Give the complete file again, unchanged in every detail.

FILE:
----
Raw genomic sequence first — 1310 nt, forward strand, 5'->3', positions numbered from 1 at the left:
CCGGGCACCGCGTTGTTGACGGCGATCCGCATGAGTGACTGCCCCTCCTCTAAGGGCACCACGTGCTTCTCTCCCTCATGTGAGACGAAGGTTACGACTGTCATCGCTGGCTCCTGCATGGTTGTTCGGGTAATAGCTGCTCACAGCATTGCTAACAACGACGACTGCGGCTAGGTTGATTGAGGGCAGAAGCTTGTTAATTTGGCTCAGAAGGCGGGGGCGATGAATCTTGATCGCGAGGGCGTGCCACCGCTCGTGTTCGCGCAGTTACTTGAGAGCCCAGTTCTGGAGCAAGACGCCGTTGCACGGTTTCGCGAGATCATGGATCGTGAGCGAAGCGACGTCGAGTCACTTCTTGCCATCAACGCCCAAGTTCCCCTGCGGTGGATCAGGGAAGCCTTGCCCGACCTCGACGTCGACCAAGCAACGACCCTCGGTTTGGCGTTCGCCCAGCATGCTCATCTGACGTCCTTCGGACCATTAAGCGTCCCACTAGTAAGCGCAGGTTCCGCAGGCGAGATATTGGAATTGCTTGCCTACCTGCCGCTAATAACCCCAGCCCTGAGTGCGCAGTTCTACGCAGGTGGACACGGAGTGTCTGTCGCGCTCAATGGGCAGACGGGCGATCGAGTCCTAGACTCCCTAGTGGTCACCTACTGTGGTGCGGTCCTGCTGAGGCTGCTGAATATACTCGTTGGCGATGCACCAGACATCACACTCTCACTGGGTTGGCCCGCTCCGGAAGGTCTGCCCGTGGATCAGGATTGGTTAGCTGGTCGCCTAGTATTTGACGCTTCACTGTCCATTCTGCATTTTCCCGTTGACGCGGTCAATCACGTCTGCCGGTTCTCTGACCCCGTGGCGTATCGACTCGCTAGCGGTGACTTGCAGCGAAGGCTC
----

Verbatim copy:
Raw genomic sequence first — 1310 nt, forward strand, 5'->3', positions numbered from 1 at the left:
CCGGGCACCGCGTTGTTGACGGCGATCCGCATGAGTGACTGCCCCTCCTCTAAGGGCACCACGTGCTTCTCTCCCTCATGTGAGACGAAGGTTACGACTGTCATCGCTGGCTCCTGCATGGTTGTTCGGGTAATAGCTGCTCACAGCATTGCTAACAACGACGACTGCGGCTAGGTTGATTGAGGGCAGAAGCTTGTTAATTTGGCTCAGAAGGCGGGGGCGATGAATCTTGATCGCGAGGGCGTGCCACCGCTCGTGTTCGCGCAGTTACTTGAGAGCCCAGTTCTGGAGCAAGACGCCGTTGCACGGTTTCGCGAGATCATGGATCGTGAGCGAAGCGACGTCGAGTCACTTCTTGCCATCAACGCCCAAGTTCCCCTGCGGTGGATCAGGGAAGCCTTGCCCGACCTCGACGTCGACCAAGCAACGACCCTCGGTTTGGCGTTCGCCCAGCATGCTCATCTGACGTCCTTCGGACCATTAAGCGTCCCACTAGTAAGCGCAGGTTCCGCAGGCGAGATATTGGAATTGCTTGCCTACCTGCCGCTAATAACCCCAGCCCTGAGTGCGCAGTTCTACGCAGGTGGACACGGAGTGTCTGTCGCGCTCAATGGGCAGACGGGCGATCGAGTCCTAGACTCCCTAGTGGTCACCTACTGTGGTGCGGTCCTGCTGAGGCTGCTGAATATACTCGTTGGCGATGCACCAGACATCACACTCTCACTGGGTTGGCCCGCTCCGGAAGGTCTGCCCGTGGATCAGGATTGGTTAGCTGGTCGCCTAGTATTTGACGCTTCACTGTCCATTCTGCATTTTCCCGTTGACGCGGTCAATCACGTCTGCCGGTTCTCTGACCCCGTGGCGTATCGACTCGCTAGCGGTGACTTGCAGCGAAGGCTC